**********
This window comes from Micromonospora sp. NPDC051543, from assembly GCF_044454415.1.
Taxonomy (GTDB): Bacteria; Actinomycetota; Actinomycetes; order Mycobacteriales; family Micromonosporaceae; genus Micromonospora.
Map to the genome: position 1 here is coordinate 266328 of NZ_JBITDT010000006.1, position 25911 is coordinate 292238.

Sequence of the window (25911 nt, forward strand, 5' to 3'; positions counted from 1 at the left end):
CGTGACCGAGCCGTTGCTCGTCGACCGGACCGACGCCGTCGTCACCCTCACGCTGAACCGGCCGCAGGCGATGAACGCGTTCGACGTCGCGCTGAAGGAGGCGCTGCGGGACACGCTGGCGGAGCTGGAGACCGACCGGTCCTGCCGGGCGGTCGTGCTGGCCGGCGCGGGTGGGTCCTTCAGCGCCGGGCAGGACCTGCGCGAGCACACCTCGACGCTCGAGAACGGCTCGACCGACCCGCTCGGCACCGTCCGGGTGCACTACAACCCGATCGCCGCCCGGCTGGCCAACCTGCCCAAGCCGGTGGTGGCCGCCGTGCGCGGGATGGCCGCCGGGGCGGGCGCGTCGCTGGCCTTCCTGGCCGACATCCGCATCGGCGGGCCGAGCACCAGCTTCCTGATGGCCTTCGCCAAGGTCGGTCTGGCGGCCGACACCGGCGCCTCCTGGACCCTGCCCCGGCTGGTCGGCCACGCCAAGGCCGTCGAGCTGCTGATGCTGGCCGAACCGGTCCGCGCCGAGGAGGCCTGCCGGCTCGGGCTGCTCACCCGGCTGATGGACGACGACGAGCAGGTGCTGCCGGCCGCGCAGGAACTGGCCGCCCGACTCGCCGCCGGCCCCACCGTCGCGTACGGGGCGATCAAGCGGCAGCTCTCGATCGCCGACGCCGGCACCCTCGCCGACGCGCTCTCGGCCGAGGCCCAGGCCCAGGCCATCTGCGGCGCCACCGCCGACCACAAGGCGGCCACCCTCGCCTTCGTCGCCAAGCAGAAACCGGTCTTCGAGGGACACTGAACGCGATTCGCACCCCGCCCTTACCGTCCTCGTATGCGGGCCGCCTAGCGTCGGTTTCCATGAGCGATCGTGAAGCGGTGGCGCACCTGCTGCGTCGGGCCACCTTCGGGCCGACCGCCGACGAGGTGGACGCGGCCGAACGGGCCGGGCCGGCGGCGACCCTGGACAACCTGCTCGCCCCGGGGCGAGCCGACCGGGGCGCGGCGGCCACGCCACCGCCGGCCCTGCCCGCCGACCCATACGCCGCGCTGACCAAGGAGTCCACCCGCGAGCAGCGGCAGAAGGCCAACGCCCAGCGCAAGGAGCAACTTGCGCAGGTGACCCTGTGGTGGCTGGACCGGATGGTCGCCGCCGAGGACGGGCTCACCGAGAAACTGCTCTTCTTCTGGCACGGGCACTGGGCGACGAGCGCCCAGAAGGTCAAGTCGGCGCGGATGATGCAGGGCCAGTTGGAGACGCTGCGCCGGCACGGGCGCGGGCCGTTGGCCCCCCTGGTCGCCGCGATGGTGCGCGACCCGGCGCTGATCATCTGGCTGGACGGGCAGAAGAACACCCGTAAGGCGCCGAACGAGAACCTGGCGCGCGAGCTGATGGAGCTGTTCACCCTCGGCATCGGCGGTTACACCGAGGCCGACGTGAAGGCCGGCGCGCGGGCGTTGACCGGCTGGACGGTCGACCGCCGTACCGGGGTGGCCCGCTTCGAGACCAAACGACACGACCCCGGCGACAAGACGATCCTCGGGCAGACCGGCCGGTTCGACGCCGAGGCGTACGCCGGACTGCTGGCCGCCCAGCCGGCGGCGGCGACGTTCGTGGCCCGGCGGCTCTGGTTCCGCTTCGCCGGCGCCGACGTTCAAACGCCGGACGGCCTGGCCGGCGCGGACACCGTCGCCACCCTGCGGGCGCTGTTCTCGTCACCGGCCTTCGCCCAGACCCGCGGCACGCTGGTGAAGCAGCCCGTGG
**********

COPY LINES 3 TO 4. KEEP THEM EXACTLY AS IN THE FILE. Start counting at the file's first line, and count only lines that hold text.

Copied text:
Map to the genome: position 1 here is coordinate 266328 of NZ_JBITDT010000006.1, position 25911 is coordinate 292238.

Sequence of the window (25911 nt, forward strand, 5' to 3'; positions counted from 1 at the left end):